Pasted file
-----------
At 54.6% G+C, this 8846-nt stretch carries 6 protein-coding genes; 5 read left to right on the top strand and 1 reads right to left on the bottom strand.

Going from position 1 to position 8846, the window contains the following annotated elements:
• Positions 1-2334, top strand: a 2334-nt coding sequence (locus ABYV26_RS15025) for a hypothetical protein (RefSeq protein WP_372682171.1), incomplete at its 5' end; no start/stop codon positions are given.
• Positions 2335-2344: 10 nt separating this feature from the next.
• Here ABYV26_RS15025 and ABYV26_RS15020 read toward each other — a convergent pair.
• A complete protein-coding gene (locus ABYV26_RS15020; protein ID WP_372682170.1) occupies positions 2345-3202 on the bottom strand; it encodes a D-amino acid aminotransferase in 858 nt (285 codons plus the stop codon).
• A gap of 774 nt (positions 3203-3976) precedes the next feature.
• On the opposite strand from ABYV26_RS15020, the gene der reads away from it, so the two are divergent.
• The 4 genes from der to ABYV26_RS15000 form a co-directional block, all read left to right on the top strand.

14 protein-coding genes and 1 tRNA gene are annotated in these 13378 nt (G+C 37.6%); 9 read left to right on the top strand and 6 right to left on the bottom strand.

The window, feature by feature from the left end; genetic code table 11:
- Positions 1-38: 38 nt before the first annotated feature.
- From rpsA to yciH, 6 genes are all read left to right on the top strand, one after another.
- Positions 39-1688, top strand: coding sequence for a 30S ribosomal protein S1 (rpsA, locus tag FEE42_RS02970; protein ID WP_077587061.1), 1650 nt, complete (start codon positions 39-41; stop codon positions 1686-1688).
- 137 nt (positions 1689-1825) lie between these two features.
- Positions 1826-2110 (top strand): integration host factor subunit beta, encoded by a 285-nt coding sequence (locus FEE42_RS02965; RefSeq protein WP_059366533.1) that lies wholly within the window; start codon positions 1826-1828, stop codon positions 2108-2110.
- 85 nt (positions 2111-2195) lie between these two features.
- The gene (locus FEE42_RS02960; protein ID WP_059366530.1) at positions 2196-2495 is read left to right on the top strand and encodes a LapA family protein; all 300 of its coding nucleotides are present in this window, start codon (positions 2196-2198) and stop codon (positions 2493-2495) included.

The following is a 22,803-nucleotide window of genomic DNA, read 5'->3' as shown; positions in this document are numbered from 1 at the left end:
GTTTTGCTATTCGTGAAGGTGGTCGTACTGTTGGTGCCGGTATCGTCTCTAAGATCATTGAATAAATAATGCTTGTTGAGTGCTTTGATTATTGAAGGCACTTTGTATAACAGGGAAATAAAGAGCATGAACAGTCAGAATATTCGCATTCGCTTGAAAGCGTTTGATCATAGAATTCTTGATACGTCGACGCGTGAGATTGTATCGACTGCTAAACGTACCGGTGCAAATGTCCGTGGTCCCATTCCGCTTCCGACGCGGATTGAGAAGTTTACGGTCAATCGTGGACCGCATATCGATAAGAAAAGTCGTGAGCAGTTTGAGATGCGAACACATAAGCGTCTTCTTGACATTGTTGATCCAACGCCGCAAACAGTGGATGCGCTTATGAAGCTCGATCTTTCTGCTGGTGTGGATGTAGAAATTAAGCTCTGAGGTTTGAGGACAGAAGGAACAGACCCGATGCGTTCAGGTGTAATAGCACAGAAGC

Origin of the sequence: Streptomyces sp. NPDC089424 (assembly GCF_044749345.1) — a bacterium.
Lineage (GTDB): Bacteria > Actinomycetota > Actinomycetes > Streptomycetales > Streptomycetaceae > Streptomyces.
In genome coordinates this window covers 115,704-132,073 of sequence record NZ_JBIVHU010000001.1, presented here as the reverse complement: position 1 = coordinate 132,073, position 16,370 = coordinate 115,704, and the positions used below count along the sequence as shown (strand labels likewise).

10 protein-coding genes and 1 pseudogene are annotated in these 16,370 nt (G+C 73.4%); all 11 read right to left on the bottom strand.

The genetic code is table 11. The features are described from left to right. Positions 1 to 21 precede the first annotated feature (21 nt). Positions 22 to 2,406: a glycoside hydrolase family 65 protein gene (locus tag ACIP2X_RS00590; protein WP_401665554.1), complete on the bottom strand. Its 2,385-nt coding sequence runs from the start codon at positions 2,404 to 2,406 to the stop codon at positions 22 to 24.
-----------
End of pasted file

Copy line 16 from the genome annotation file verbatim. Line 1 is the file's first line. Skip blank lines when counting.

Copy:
- Positions 1826-2110 (top strand): integration host factor subunit beta, encoded by a 285-nt coding sequence (locus FEE42_RS02965; RefSeq protein WP_059366533.1) that lies wholly within the window; start codon positions 1826-1828, stop codon positions 2108-2110.